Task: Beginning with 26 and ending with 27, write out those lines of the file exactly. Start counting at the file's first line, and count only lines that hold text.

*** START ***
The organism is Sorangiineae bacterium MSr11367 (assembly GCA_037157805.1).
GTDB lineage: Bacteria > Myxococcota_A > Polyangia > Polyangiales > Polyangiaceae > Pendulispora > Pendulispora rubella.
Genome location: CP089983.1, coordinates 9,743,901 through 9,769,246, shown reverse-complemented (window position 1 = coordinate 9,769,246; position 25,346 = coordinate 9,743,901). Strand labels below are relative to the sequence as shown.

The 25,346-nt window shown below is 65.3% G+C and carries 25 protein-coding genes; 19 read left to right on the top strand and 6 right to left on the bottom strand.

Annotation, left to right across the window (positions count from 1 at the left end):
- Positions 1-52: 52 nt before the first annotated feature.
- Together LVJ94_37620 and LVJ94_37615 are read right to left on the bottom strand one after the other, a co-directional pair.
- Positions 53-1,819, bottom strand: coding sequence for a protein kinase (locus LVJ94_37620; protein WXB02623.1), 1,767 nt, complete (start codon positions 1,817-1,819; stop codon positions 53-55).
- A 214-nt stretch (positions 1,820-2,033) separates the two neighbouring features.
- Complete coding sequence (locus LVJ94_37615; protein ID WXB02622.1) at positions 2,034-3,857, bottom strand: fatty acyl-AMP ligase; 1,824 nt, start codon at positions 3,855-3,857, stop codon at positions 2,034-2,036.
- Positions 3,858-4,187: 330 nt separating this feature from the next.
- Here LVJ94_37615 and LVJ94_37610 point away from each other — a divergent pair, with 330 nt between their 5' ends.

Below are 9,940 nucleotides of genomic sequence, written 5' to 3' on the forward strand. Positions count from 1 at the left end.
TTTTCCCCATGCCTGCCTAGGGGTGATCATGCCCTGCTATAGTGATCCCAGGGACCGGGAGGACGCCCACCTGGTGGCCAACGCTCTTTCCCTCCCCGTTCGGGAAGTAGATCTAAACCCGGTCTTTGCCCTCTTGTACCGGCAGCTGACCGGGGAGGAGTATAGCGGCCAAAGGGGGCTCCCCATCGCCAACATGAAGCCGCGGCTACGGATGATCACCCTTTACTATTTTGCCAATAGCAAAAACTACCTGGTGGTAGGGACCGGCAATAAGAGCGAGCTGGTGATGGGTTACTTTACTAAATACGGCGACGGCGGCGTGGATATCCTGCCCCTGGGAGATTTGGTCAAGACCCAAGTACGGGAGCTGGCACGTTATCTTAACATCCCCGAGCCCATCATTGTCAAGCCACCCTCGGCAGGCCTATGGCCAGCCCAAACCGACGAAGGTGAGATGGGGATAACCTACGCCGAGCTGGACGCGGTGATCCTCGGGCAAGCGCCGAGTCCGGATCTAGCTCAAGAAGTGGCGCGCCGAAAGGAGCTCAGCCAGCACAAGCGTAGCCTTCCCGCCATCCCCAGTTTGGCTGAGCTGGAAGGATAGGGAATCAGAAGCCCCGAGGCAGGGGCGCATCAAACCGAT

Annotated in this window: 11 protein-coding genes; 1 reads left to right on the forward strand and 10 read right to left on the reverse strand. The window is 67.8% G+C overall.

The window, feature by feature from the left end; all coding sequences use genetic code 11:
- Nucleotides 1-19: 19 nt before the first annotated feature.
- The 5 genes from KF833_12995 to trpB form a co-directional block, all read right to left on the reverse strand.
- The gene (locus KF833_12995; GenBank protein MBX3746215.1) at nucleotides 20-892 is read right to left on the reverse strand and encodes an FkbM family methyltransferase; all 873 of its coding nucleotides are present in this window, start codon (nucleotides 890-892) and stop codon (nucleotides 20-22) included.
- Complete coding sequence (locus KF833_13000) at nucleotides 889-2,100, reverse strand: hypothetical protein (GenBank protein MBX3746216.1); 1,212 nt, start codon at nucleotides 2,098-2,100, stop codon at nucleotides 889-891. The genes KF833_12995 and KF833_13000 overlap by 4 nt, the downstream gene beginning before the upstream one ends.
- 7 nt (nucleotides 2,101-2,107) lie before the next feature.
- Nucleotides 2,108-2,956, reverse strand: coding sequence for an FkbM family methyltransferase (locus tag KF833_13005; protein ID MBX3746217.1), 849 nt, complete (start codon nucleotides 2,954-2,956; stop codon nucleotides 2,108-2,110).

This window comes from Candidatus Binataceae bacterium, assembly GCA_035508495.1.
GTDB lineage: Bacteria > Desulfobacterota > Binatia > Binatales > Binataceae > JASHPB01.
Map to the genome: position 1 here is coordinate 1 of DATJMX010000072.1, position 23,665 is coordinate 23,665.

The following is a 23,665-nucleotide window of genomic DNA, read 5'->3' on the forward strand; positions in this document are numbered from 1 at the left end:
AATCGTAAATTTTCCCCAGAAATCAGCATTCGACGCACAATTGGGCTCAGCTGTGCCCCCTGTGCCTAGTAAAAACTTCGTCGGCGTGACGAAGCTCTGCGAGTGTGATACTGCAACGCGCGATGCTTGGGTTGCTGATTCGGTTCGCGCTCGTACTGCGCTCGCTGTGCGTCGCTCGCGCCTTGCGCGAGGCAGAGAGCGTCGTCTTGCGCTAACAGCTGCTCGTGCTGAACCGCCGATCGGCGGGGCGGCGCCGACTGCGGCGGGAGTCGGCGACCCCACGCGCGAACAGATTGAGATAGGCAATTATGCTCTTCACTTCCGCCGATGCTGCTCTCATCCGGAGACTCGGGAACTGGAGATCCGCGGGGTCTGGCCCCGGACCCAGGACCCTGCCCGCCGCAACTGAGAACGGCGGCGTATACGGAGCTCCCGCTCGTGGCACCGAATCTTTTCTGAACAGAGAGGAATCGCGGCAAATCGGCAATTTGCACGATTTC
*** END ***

The following is a 23,665-nucleotide window of genomic DNA, read 5'->3' on the forward strand; positions in this document are numbered from 1 at the left end:
AATCGTAAATTTTCCCCAGAAATCAGCATTCGACGCACAATTGGGCTCAGCTGTGCCCCCTGTGCCTAGTAAAAACTTCGTCGGCGTGACGAAGCTCTGCGAGTGTGATACTGCAACGCGCGATGCTTGGGTTGCTGATTCGGTTCGCGCTCGTACTGCGCTCGCTGTGCGTCGCTCGCGCCTTGCGCGAGGCAGAGAGCGTCGTCTTGCGCTAACAGCTGCTCGTGCTGAACCGCCGATCGGCGGGGCGGCGCCGACTGCGGCGGGAGTCGGCGACCCCACGCGCGAACAGATTGAGATAGGCAATTATGCTCTTCACTTCCGCCGATGCTGCTCTCATCCGGAGACTCGGGAACTGGAGATCCGCGGGGTCTGGCCCCGGACCCAGGACCCTGCCCGCCGCAACTGAGAACGGCGGCGTATACGGAGCTCCCGCTCGTGGCACCGAATCTTTTCTGAACAGAGAGGAATCGCGGCAAATCGGCAATTTGCACGATTTC